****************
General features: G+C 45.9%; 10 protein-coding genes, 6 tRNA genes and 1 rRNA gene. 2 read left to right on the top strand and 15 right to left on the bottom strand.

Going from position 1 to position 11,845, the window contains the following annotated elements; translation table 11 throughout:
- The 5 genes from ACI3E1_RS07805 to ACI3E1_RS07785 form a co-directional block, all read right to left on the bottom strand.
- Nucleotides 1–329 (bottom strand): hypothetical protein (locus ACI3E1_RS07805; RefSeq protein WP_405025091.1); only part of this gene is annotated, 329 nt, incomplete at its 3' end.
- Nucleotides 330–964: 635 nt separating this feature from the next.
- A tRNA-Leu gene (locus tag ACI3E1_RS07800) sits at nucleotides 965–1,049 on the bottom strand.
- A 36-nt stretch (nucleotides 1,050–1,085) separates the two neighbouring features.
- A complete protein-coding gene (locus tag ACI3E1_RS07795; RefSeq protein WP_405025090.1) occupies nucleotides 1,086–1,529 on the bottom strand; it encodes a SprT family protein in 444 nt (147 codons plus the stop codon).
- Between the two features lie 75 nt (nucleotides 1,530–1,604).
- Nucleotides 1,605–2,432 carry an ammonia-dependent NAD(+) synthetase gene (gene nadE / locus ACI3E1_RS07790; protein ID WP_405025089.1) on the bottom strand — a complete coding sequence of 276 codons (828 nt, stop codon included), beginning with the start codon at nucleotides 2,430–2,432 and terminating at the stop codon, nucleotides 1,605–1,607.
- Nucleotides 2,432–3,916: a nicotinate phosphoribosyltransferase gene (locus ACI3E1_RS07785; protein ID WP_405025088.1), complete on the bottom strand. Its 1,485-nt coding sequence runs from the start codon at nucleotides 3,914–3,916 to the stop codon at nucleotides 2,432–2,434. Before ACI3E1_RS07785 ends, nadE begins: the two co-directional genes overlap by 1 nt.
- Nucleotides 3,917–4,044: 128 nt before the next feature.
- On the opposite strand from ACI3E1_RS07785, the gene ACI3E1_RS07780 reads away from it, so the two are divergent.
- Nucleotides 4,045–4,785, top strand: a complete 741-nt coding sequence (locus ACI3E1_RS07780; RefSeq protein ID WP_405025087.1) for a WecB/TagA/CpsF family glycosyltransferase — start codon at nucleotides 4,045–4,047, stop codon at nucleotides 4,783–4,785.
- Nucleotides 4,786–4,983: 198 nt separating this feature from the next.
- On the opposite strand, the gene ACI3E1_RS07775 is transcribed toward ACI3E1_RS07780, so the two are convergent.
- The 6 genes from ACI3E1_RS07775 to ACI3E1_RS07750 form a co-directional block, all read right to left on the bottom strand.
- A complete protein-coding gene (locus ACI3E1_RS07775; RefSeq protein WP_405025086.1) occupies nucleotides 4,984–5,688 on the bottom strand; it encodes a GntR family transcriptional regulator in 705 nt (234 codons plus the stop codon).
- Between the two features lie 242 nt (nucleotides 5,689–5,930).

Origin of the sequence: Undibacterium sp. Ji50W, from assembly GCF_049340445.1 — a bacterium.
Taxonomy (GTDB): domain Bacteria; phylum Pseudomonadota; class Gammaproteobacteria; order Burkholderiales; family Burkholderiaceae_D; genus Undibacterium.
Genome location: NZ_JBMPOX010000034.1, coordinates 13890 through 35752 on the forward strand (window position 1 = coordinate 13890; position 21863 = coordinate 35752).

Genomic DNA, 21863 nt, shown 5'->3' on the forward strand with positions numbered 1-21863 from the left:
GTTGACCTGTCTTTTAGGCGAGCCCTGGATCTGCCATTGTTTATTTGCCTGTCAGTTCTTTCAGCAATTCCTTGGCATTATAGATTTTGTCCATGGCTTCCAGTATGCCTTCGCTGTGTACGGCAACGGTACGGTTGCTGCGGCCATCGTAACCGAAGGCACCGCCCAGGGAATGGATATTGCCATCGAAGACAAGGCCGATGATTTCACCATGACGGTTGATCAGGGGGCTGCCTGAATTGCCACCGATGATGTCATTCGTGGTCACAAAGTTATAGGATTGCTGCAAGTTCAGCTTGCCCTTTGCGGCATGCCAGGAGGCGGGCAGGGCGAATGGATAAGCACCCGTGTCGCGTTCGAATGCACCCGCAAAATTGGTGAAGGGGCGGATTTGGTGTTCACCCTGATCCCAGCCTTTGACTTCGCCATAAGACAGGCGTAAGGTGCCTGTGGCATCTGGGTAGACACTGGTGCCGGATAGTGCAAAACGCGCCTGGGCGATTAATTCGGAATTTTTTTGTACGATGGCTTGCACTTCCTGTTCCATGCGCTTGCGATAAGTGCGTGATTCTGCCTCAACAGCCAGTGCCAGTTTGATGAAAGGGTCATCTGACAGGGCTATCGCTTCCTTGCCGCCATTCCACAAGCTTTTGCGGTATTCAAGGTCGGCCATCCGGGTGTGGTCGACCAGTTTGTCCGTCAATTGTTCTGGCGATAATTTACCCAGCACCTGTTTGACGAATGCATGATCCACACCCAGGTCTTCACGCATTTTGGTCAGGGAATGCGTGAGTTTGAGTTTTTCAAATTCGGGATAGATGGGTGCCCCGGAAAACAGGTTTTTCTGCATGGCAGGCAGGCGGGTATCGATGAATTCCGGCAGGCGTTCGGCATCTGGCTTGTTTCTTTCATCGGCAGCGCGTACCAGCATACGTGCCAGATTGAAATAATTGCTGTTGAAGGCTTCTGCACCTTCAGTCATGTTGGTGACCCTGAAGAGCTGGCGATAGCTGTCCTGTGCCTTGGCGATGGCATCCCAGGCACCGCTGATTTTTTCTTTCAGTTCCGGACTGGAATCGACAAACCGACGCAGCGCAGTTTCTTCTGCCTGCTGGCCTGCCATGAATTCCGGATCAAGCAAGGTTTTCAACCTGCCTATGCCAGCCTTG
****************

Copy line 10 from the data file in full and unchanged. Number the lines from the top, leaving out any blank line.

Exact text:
- Nucleotides 1,605–2,432 carry an ammonia-dependent NAD(+) synthetase gene (gene nadE / locus ACI3E1_RS07790; protein ID WP_405025089.1) on the bottom strand — a complete coding sequence of 276 codons (828 nt, stop codon included), beginning with the start codon at nucleotides 2,430–2,432 and terminating at the stop codon, nucleotides 1,605–1,607.